Tuesday, January 26, 2010
A couple of months ago, I was contacted by Amy at Phenix & Phenix about the opportunity to review "When Teachers Talk". I was intrigued by its premise...that the book uncovers the real reason for the dismal state of the public school systems in America. Our schools are so bad in Orlando, my husband and I have opted to enroll our children in a private school. There are hundreds of theories on the underlying issues, and I was interested to hear another.
Schnall's claim is that the primary reason for the decline in public schools is abusive principals. She has interviewed 500 teachers, primarily from the Chicago area, and has transcribed these interviews, word for word, without edits, placing the topics in various categories...teacher's health affected, teacher attrition, unbelievable abuses, etc. This is dense information - over 500 pages worth. Pages and pages of teachers, varying in tenure, having their day in court, so to speak. Tales of power-hungry principals, asking teachers to falsify answers on standardized tests, covering up crimes that occur within the school walls, destroying teachers' classroom projects, and demeaning the teachers in front of other staff and students. As a result, children are not receiving quality schooling because of these distractions.
I experienced several different emotions while reading this book. First, I would like to validate the book's message. Yes there are issues here - ones we've all heard about in the news. The danger of standardized testing and linking principal compensation and school grants with the results of these tests. The absence of checks and balances. Poorly compensated teachers. The list goes on.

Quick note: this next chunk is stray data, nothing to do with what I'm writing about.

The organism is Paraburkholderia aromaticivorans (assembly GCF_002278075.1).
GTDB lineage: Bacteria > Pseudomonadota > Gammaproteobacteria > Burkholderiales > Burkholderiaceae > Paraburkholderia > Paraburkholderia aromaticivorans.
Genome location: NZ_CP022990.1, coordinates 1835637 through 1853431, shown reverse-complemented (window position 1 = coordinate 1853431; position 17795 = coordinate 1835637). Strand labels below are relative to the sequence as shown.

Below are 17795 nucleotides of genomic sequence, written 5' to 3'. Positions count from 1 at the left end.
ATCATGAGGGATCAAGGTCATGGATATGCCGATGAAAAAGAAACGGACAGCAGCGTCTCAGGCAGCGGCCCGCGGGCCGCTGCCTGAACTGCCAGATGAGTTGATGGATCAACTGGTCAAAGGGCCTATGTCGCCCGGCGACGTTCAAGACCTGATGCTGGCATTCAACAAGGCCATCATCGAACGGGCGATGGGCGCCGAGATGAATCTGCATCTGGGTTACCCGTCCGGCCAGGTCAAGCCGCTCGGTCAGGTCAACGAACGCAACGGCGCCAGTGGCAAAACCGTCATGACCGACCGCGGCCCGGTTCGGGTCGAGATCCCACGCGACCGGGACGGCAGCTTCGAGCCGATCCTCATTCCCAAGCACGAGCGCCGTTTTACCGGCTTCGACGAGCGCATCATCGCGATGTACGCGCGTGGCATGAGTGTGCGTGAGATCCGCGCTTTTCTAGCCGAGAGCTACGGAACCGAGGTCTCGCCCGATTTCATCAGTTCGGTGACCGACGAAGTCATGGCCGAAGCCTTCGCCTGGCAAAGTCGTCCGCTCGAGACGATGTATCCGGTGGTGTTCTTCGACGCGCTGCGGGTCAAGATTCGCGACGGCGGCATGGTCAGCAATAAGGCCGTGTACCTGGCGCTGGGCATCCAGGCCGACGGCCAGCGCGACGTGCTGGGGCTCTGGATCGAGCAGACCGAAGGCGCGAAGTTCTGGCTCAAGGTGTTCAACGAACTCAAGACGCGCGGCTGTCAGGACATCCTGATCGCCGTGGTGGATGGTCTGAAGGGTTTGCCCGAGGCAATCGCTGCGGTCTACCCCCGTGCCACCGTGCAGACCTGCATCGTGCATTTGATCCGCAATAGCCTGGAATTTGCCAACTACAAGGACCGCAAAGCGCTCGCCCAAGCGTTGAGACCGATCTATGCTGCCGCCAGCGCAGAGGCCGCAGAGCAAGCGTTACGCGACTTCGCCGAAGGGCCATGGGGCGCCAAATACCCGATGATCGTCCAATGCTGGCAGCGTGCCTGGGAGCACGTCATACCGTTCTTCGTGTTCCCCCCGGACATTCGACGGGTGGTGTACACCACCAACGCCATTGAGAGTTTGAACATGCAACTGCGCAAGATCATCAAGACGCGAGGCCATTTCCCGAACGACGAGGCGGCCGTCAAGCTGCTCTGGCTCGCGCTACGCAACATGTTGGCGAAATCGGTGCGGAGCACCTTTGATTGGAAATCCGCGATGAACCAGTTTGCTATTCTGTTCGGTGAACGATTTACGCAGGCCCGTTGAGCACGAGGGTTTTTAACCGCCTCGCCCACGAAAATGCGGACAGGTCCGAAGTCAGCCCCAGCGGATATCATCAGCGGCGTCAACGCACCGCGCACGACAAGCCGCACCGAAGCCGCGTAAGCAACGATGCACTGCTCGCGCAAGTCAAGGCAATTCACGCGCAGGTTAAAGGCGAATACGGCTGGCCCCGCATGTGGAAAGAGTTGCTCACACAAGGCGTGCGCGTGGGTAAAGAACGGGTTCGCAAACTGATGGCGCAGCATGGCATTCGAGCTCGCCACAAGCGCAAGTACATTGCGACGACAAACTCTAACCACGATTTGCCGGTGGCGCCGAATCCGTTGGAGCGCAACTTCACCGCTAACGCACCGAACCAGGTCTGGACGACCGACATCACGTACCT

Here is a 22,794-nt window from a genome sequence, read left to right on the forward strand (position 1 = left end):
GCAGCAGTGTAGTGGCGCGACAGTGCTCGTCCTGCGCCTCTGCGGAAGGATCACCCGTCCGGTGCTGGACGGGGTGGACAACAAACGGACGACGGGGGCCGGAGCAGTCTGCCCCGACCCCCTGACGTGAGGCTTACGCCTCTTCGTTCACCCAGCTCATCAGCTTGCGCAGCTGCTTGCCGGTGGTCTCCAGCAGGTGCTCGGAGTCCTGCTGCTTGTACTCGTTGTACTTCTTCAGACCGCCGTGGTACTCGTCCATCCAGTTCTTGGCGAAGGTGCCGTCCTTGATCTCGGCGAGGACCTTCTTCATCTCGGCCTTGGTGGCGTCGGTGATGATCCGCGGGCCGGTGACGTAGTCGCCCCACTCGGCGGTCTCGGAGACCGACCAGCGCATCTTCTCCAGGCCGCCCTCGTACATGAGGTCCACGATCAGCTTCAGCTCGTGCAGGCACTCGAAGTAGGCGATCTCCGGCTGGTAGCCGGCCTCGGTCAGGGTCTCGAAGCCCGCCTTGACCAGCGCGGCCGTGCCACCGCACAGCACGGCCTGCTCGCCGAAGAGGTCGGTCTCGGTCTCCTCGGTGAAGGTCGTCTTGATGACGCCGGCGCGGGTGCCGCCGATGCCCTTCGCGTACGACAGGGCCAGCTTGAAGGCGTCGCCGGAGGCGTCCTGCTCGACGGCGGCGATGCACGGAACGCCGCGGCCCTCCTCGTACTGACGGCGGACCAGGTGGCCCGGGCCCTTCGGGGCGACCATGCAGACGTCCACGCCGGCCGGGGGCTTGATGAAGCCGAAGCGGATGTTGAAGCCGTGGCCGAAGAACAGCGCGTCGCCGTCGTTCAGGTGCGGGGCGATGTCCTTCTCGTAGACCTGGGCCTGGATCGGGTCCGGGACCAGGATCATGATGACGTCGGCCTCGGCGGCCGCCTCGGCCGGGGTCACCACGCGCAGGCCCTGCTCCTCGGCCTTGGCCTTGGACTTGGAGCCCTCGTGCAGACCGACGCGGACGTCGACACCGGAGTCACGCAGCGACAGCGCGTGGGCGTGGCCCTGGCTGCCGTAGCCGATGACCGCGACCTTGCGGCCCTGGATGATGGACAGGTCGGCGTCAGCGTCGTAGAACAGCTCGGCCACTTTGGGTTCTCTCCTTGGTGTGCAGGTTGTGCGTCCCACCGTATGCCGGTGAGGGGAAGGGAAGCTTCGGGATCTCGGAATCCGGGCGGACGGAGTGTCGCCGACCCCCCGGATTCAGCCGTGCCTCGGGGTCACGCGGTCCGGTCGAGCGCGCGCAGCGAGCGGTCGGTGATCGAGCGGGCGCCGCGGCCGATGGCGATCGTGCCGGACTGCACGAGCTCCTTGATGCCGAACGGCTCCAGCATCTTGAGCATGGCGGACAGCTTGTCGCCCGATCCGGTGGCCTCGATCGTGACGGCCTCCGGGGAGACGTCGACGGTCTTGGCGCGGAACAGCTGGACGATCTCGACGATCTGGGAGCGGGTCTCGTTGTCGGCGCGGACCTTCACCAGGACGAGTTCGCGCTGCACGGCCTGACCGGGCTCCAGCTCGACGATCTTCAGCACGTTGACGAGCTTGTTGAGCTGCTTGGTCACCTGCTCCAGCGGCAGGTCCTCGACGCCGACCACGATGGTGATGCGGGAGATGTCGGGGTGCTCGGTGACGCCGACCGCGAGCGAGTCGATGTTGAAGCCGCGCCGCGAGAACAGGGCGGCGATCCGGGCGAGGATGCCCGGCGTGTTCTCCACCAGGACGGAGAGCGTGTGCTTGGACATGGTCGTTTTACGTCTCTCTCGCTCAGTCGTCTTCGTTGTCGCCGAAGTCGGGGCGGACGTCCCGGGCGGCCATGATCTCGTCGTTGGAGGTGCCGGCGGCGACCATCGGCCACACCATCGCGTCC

I believe, however, it is an over-simplification to blame it all on the bad boss. Because let's face it. There are bad bosses out there. In corporate America, where I worked until a handful of years ago, there were 10 bad bosses to 1 good one. Bosses that asked you to do things that were not only uncomfortable, but sometimes downright illegal. Bosses that were high on a power trip. Bosses that demeaned you in front of others, spread rumors, harassed, maligned and bullied. If you ever ask me why I quit my job, I'll give you an earful. It is not unique to the school systems, it is everywhere. This, folks, is the human condition. The unfortunate consequences of this condition, as it applies to schools, however, is that it does affect our children.
The book is chock-full of horror stories, but stories that are fraught with spelling and grammatical errors. Ones that often are not clearly-defined, but rantings and ravings of people on the edge. It is pretty intense, and must be read in small doses.
Missing from the interviews are the students and the principals' perspectives. There are always two sides to a story. How can one really get to crux of the complaints without it? How do we know if the teachers were meeting performance expectations, had attitude problems, or if they were exaggerating? I had plenty of experience with problem employees, ones that did not perform, made repeated errors, and led what I liked to call the "bad attitude club". If you would have interviewed them at any given point, you would have thought I was the Wicked Witch of the West, if I were not allowed to offer my side of the story.
I'm not saying that I don't believe the teachers' stories. But I think to provide validity to the argument, we need to hear from everyone.
Schnall has collected a tremendous amount of data that would serve well on a larger study. There is obviously a pervasive issue here, and we've only seen the tip of the iceberg. After reading this book, I discussed it with my husband and had hours of compelling discussion on the topic. There are no easy answers, but I applaud the author for this monumental undertaking.
2.5 out of 5 stars